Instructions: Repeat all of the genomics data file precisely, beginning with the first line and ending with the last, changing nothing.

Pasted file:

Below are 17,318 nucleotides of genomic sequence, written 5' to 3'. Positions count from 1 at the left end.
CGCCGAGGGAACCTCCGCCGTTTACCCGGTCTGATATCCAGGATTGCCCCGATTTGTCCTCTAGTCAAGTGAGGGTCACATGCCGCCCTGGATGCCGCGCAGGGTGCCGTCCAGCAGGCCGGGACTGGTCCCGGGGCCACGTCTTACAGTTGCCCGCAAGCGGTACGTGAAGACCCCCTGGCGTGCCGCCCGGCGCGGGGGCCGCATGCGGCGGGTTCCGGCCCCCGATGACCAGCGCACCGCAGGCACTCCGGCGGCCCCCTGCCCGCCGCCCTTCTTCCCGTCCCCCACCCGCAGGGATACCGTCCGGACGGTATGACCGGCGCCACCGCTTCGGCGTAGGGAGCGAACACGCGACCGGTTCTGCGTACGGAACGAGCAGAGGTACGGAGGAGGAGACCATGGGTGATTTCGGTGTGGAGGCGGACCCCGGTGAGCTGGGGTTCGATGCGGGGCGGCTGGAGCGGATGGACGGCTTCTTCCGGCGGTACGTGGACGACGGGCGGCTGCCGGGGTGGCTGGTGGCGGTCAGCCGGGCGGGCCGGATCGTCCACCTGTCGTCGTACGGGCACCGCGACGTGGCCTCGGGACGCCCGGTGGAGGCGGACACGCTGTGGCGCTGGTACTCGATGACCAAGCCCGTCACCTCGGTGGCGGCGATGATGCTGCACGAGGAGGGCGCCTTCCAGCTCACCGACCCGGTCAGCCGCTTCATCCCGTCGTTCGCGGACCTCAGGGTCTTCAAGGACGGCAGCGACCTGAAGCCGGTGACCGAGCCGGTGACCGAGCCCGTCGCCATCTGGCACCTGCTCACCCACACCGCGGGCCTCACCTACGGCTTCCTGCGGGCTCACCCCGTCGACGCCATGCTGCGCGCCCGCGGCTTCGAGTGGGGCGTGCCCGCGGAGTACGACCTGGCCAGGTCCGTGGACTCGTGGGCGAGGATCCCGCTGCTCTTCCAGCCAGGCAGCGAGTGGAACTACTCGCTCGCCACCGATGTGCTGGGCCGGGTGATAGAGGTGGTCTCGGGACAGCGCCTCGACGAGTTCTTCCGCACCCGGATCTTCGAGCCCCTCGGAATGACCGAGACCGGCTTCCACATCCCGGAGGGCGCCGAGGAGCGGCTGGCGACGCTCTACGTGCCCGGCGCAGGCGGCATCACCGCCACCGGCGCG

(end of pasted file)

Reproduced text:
Below are 17,318 nucleotides of genomic sequence, written 5' to 3'. Positions count from 1 at the left end.
CGCCGAGGGAACCTCCGCCGTTTACCCGGTCTGATATCCAGGATTGCCCCGATTTGTCCTCTAGTCAAGTGAGGGTCACATGCCGCCCTGGATGCCGCGCAGGGTGCCGTCCAGCAGGCCGGGACTGGTCCCGGGGCCACGTCTTACAGTTGCCCGCAAGCGGTACGTGAAGACCCCCTGGCGTGCCGCCCGGCGCGGGGGCCGCATGCGGCGGGTTCCGGCCCCCGATGACCAGCGCACCGCAGGCACTCCGGCGGCCCCCTGCCCGCCGCCCTTCTTCCCGTCCCCCACCCGCAGGGATACCGTCCGGACGGTATGACCGGCGCCACCGCTTCGGCGTAGGGAGCGAACACGCGACCGGTTCTGCGTACGGAACGAGCAGAGGTACGGAGGAGGAGACCATGGGTGATTTCGGTGTGGAGGCGGACCCCGGTGAGCTGGGGTTCGATGCGGGGCGGCTGGAGCGGATGGACGGCTTCTTCCGGCGGTACGTGGACGACGGGCGGCTGCCGGGGTGGCTGGTGGCGGTCAGCCGGGCGGGCCGGATCGTCCACCTGTCGTCGTACGGGCACCGCGACGTGGCCTCGGGACGCCCGGTGGAGGCGGACACGCTGTGGCGCTGGTACTCGATGACCAAGCCCGTCACCTCGGTGGCGGCGATGATGCTGCACGAGGAGGGCGCCTTCCAGCTCACCGACCCGGTCAGCCGCTTCATCCCGTCGTTCGCGGACCTCAGGGTCTTCAAGGACGGCAGCGACCTGAAGCCGGTGACCGAGCCGGTGACCGAGCCCGTCGCCATCTGGCACCTGCTCACCCACACCGCGGGCCTCACCTACGGCTTCCTGCGGGCTCACCCCGTCGACGCCATGCTGCGCGCCCGCGGCTTCGAGTGGGGCGTGCCCGCGGAGTACGACCTGGCCAGGTCCGTGGACTCGTGGGCGAGGATCCCGCTGCTCTTCCAGCCAGGCAGCGAGTGGAACTACTCGCTCGCCACCGATGTGCTGGGCCGGGTGATAGAGGTGGTCTCGGGACAGCGCCTCGACGAGTTCTTCCGCACCCGGATCTTCGAGCCCCTCGGAATGACCGAGACCGGCTTCCACATCCCGGAGGGCGCCGAGGAGCGGCTGGCGACGCTCTACGTGCCCGGCGCAGGCGGCATCACCGCCACCGGCGCG